Dental crowns: Procedure, time and cost explained

Crowns and the procedure

Severe damage to teeth, particularly those visible, can be repaired with fillings and addition of structural pins. But crowns and onlays on the teeth are still the best for the ideal tooth shape and improved strength and fracture resistance abilities.

Your natural crown of your tooth is the top layer of the tooth which is covered with enamel. A prosthetic crown will look like your own crown, but it is used to repair a tooth that has been decayed, chipped, or cracked, and can’t be repaired by other means.

Crowns are made in a laboratory by a skilled dental technician, and following a meticulous process. Use of computerized milling devices to make ceramic crowns is becoming more common, but they may not be appropriate in all applications.

Firstly the tooth to be crowned is usually numbed by injecting local anesthetic around the nerves that supply sensation to the tooth. Discomfort from the injection can be minimized by use of a topical numbing gel for a minute or two prior to the injection.

Normally a mold of silicone or other elastic materials is made of the teeth before they are altered. It can be used to make a temporary crown for the tooth while the final crown is being made in a laboratory, a process that can take a couple of weeks. The material used most for crown impressions is polyvinyl siloxane, a stretchy material that will returns to the shape it takes when it cures after a minute or two.

When a crown is made, your dentist will pay attention to shading matching and isolation. The crown has to match the natural teeth. Dental porcelains and resins available today can produce a stunningly precise match for the shade and optical properties of your natural tooth enamel, allowing a single crown to be made that matches your teeth nearly imperceptibly. More so, the dentist will make use of a dental dam or cotton balls to isolate the tooth from the mount structures like the cheeks and tongue to prevent injuries from instrumentation used to prepare the tooth.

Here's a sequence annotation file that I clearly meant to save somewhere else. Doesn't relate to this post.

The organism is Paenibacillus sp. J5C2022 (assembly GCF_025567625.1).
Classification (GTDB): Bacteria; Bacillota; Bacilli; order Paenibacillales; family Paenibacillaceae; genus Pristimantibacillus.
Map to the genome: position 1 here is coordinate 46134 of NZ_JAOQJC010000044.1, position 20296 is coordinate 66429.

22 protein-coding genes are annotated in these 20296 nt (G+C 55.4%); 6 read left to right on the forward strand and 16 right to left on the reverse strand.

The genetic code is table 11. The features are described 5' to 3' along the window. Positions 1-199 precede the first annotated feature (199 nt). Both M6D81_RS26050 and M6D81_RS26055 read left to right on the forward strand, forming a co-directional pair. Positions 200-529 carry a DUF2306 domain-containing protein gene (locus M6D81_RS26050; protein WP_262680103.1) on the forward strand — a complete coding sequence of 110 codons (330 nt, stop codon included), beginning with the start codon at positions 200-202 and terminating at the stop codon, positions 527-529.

Then your dentist will prepare the tooth by removing and decay, and filling any voids. It may be necessary to place small metal (normally titanium) pins in the tooth to rebuild the portion of the tooth that will be covered by a crown. The dentist may use any of a variety of filling materials to rebuild the tooth, for example composite resin or silver amalgam. Core build-ups are considered a separate billable procedure from crowns. A distinction is made between build-ups that involve all or a substantial portion of the core of the tooth, and those that require only a small amount of filling material in the core to build out a minor chip (called “basing to proper contour”). It’s a good idea to know in advance whether a complete core build-up is likely to be required, to avoid unexpected costs.

The tooth is then reduced in shape to a tapered stump, of 0.75mm to 3mm to make room for the crown that will be placed on the tooth. The new crown will then be slipped over it.



Two to four hours after the procedure, you might experience numbness. But you should avoid accidentally biting down the tongue or inside of the cheeks to avoid injury. More so, once the numbness wears off there might be sensitivity to hot or colds foods or when biting down on the affected area. This will be temporary for less than a week.

Possible complications

There might be some risks involved with a dental crown procedure. A qualified and highly acclaimed dentist can greatly reduce the risks and complications.

Still, removal of healthy tooth structure in preparing a tooth to receive a dental crown requires the removal of some enamel. At times, this enamel is perfectly healthy, but is removed to make room for the crown.

As the tooth is prepared it can be that the tooth’s surface to be made too thin. Also, the tooth’s nerve can be damaged. If this happens, root canal will be needed.

Crowns made with metal can be sensitive to heat and cold. Unlike natural teeth that expand and contract in reaction to temperature changes, artificial materials may react at a different speed, resulting in higher sensitivity. Special toothpastes can lessen this side effect.

Although dental crowns have remedied some cases of bite misalignment disorder they can also exacerbate bite misalignment if placed incorrectly. If you have headaches or shoulder pain after a dental crown procedure, it might be that the alignment is wrong.

An allergy test can be done prior a crown procedure to avoid a harmful allergic reaction to one of these materials of the crown.

If your dental crown is not correctly sealed or if damaged material is not completely removed, decay can spread. Plus, dental crowns that are not properly cared for with brushing, flossing, and regular check-ups can increase your risk for further decay, damage, and disease.